Blog: Employee ownership and the post-Covid world

‘To have the best possible chance of recovery, we need businesses that can be resilient, adapt and offer a fairer more inclusive economy’

Isabella Miller – newly appointed co-chair of Scotland for Employee Ownership – shares her thoughts on how the business model can help the country thrive in the post-Covid economy.

It has been over a month since I started my new role as co-chair for Scotland for Employee Ownership, a role that will see me help to drive forward the group’s vision for Scotland to become a global centre of excellence for employee ownership.

Simply put, we’re aiming to make Scotland the best country in the world for establishing and growing employee-owned businesses.  

I am enormously passionate about employee-owned businesses and their contribution to the communities and sectors in which they operate, as well as the wider Scottish economy.

Employee ownership drives engagement, productivity, long-term thinking and innovation, brought about by enhanced employee wellbeing. Employee-owned businesses also tend to be more resilient than their non-employee-owned counterparts, something which stands them in better stead for the new world we now find ourselves in following the Covid-19 pandemic.  

The pandemic has had a huge impact on our economy and in order to have the best possible chance of recovery, we need businesses that can be resilient, adapt and offer a fairer more inclusive economy.  

Naturally, employee-owned businesses have experienced many of the same challenges around job retention, cash flow and uncertainty that have presented themselves through the Covid-19 pandemic as other businesses. However, employee-owned businesses have a unique relationship with their employees and, often, a unique anchor role in local communities.  

It has been clear that during the initial response to the pandemic that employee-owned businesses were able to leverage their employee ownership spirit to unite behind a common goal, enhancing their ability to adapt and innovate during the crisis.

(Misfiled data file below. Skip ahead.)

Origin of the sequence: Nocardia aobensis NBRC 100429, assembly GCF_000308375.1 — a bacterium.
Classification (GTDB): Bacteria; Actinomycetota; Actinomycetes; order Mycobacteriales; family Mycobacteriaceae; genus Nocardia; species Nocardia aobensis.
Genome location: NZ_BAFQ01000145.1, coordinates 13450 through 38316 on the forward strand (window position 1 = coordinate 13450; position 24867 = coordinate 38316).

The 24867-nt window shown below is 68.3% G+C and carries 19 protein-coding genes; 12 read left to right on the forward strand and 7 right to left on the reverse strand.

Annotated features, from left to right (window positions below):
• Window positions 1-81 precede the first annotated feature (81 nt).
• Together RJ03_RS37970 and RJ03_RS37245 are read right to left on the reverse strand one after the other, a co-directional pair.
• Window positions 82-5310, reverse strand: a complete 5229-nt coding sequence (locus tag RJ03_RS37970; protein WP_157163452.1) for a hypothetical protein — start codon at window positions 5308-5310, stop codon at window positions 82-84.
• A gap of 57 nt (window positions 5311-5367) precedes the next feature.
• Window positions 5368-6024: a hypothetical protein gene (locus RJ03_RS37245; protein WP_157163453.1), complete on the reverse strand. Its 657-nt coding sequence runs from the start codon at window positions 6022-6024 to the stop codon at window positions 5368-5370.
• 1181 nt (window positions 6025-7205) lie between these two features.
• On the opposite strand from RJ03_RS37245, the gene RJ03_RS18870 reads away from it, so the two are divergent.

For example, seafood business Aquascot launched a financial support package for any employees who had to self-isolate with symptoms and for those in the shielding category. It declared safety, health and wellbeing top priorities and made changes to the site layout, implementing social distancing. With restrictions on car-sharing and reductions in public transport, it teamed up with a local taxi firm to provide transport for both day and night shift workers.

The employee-owners also devised a flexible working scheme so those with children could still do their job when schools and nurseries closed. They have worked extra hours and shared roles as required and the attitude has been one of coming together for a common cause – i.e. to keep the business alive and kicking. Being an employee-owned business has been a key part of that response. In addition, the company has been supporting up to 130 vulnerable people per week by donating fresh fish, helping the local community get through the crisis.

The founding owner of Jerba Campervans deferred his payment schedule when the crisis hit to ensure there was sufficient cash flow within the business, and shared full details of the business’s financial position with staff, including its bank balance, to reassure them about job security. The open and transparent nature of the business throughout the lockdown left everyone feeling safe. It is another example of how different employee-ownership businesses can be.

The employee owners at Highland Home Carers, the Highland’s leading home care provider and Scotland’s largest employee-owned business, has used its employee-owned status to support the staff financially through the crisis via a profit share pay-out, an enhanced sick pay programme and a share buy-back scheme.  In addition, it has introduced an Employee Assistance Programme through which staff can access a range of support services including the use of physical and mental health professionals.

As we slowly emerge from lockdown and begin to take tentative steps towards a new normal, employee-owned businesses are leading the way.  

With the benefits apparent, we have an aspiration to see 500 employee-owned businesses in Scotland by 2030.  This can only be achieved through the support and advocacy of people in employee-owned businesses, those that work with the employee ownership sector and those that believe employee ownership is a business model that will help build an economy in which everyone has the chance to contribute to and benefit from growth. To help facilitate this aspiration, we have just launched an Advocate Programme.

With a focus on raising awareness on the benefits of employee ownership and the opportunities it presents, the objective of our Advocate Programme is to equip employee-owned businesses and individuals who want to promote the employee ownership message with the right information, data and tools to do so.

Covid-19 has highlighted what is important to business owners; safeguarding the long-term future of their company, keeping it rooted in its local community and retaining jobs, skills and investment. These are all characteristics of employee-owned businesses and will help to create a stronger, more resilient, productive and fairer economy. This is why we believe that to help ‘build back better’, employee ownership is most definitely part of the answer.